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Migrating data to a local cluster

It is possible to take a span that is virtualized by UVM and migrate it to the local storage, using Hitachi Storage Administrator Migrator functionality.

The two principal advantages of migration are:

  • A span residing locally is faster than one accessed over UVM (especially if the local storage is newer).
  • The server regains the ability to check for free space and protect the HDP pool from running out of space.

If the existing span violates the HDP rules introduced in release 12.1, for example, by spreading a single NAS stripeset across DP-Vols from multiple HDP pools, a migration can bring it into compliance. The best practice is to have one span per thinly provisioned HDP pool.

Making efficient use of disk space

To migrate data to a local HDP pool, that local HDP pool must be thickly provisioned, even if the external LUs are not. For example, for a remote HDP pool with six 10 TiB pool volumes and twenty 8 TiB DP-Vols, on migrating the data to local storage, the local HDP pool needs to provide 160 TiB of pool volumes or parity groups, instead of the 60 TiB that were present on the remote storage.

If the remote HDP pool contains multiple spans, it is possible to mitigate this inefficiency as follows:


  1. Identify the span with the largest amount of free space - that is, the largest difference (in TiB) between the total capacity of the filesystems and the capacity of the span.

  2. If you have recently deleted filesystems from the span and you are confident that you will not need to undelete them, run the filesystem-recycle --all-filesystems command against the span.

  3. Migrate this span using Hitachi Storage Administrator Migrator functionality. Wait for migration to complete.

  4. When migration is complete, the free space on the local HDP pool falls by the capacity of the span (rather than just the capacity of the filesystems on it).

  5. Run the span-unmap-vacated-chunks --unused-chunks command against the span. This command launches a background process that gives unused space back to the local HDP pool. Within a few minutes, the free space on the local HDP pool starts to rise slowly as the storage zero-initializes the HDP pages that the server has returned to the HDP pool. It keeps rising as the storage continues to zero-initialize HDP pages, even after the unmapping process logs an event on the Admin Service to say that it has finished. To reduce the performance impact on the system, use the span-throttle-unmapping command. You can check the free space on the HDP pool using the span-list --sds command, but the server has no way to monitor or manage the zero-initialization process.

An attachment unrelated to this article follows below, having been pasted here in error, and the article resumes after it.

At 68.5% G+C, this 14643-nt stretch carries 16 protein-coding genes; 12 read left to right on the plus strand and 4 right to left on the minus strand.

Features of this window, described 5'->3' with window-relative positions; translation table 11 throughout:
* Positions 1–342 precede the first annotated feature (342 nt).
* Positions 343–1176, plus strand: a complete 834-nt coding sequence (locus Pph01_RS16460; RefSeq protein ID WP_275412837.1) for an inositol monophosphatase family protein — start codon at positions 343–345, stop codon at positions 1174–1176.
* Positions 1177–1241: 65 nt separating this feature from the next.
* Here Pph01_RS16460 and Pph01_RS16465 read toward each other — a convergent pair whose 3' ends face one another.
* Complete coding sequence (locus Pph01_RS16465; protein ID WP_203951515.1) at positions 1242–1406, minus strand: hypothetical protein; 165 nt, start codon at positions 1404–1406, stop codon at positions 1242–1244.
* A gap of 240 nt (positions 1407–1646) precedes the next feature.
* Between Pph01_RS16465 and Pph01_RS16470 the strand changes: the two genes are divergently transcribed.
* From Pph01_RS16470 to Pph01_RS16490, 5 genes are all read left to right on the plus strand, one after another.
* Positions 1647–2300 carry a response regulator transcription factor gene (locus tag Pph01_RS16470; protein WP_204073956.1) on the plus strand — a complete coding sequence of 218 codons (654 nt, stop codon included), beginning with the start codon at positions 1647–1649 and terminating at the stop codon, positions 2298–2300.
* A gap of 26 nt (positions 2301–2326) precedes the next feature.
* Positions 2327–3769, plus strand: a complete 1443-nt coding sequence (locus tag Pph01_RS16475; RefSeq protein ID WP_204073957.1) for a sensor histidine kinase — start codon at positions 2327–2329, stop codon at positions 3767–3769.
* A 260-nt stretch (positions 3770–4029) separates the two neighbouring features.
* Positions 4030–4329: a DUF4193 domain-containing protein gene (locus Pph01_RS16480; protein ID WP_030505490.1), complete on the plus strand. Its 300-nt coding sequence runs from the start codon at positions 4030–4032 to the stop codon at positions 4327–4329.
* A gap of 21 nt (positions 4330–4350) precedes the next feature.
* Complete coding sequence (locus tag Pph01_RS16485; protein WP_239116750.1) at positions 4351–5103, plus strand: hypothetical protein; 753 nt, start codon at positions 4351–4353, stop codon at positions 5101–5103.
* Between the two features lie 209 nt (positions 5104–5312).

6. As soon as the local HDP pool has space, migrate the second span, selected in the same way as before.

  7. Continue with this process until all spans are migrated.

When to avoid block-level migration

For optimal performance, a span should have a single stripeset (it should never have been expanded). The stripeset should contain a large number of system drives, and it should reside on a thinly provisioned HDP pool. The more a span differs from this ideal configuration, the poorer the performance, even after migration to new storage.

The worst case is a span for which the span-list -s command shows a large number of stripesets of one or two SDs each and also where the span-space-distribution command shows that the filesystems are not evenly spread across those stripesets.

A second configuration that cannot be helped by migration is a filesystem that is much smaller than the current maximum size, but which, according to the filesystem-scalability command, cannot expand because it has used up most or all of the available chunk runs.

For these configurations, use Object Replication or Universal Migrator.


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